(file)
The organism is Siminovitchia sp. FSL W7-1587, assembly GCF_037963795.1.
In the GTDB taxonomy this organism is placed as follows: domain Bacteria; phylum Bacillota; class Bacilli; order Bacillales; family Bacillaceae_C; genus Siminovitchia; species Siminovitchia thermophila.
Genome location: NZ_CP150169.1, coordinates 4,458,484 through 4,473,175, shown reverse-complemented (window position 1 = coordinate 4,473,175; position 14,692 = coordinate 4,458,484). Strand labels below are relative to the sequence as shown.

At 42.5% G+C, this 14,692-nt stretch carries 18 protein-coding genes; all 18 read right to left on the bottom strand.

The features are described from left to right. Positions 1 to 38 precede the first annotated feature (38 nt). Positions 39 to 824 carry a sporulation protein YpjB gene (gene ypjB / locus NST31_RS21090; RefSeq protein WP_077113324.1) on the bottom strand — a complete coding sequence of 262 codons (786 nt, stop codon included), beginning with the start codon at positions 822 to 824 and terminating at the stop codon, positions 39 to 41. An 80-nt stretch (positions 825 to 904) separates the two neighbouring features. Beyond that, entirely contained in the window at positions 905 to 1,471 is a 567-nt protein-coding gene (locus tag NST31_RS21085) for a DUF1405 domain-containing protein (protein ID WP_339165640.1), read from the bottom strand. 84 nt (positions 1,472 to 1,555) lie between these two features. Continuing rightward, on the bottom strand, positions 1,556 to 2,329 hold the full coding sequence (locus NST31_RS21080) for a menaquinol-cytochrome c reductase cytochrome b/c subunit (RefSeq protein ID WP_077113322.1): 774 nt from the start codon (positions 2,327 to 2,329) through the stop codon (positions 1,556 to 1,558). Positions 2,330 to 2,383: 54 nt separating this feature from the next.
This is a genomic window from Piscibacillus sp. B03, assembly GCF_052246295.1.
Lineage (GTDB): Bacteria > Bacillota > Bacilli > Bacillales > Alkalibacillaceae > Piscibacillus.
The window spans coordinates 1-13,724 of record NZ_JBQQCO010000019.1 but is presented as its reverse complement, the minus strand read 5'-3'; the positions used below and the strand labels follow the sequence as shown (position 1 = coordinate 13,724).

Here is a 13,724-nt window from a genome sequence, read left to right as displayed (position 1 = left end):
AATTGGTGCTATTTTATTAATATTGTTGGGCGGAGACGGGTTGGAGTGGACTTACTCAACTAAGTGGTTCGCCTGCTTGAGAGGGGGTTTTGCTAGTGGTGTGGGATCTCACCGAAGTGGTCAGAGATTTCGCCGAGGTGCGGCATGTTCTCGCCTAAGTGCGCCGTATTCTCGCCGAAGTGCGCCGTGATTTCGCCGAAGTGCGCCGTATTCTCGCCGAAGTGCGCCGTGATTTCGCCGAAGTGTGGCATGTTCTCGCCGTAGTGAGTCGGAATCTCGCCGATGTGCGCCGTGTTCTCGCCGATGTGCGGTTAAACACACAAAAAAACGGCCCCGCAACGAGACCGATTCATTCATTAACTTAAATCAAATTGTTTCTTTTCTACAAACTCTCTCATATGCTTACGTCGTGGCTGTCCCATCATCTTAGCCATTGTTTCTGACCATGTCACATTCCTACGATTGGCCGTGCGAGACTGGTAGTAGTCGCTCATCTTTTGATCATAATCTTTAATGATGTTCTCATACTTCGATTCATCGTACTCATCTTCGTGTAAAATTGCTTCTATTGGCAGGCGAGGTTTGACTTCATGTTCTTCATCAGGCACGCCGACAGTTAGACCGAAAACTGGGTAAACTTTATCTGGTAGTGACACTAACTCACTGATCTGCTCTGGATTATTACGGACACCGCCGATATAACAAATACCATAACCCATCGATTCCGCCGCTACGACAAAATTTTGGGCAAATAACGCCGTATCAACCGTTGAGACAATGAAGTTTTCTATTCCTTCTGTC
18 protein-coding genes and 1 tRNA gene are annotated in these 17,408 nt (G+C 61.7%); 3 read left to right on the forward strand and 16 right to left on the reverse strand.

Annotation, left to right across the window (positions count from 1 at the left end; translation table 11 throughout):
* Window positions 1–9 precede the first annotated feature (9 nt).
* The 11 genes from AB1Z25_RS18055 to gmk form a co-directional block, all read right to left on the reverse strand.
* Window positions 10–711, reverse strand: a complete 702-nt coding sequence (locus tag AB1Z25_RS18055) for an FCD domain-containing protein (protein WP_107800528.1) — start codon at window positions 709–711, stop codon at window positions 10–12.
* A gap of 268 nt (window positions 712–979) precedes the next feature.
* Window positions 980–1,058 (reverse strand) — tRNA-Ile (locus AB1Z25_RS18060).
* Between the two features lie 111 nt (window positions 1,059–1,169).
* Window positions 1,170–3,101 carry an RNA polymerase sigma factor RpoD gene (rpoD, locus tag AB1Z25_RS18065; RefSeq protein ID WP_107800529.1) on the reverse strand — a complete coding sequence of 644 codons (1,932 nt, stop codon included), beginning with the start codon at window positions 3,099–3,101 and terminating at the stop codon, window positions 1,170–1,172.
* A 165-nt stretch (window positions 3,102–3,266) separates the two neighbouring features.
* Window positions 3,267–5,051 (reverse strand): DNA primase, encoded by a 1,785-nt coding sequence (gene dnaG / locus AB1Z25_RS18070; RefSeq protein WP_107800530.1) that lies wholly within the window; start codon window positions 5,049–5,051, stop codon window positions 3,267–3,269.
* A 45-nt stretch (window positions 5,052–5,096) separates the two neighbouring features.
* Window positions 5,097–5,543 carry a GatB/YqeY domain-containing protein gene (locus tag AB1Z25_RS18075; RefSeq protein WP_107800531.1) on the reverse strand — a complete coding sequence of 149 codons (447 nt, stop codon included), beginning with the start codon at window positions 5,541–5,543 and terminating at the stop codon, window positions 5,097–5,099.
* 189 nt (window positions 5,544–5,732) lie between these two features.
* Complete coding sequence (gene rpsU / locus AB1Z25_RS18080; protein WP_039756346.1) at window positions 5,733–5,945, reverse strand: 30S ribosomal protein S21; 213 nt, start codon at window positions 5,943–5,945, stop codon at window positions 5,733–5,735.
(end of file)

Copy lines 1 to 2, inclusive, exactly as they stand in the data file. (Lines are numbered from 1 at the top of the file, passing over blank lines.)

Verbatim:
The organism is Siminovitchia sp. FSL W7-1587, assembly GCF_037963795.1.
In the GTDB taxonomy this organism is placed as follows: domain Bacteria; phylum Bacillota; class Bacilli; order Bacillales; family Bacillaceae_C; genus Siminovitchia; species Siminovitchia thermophila.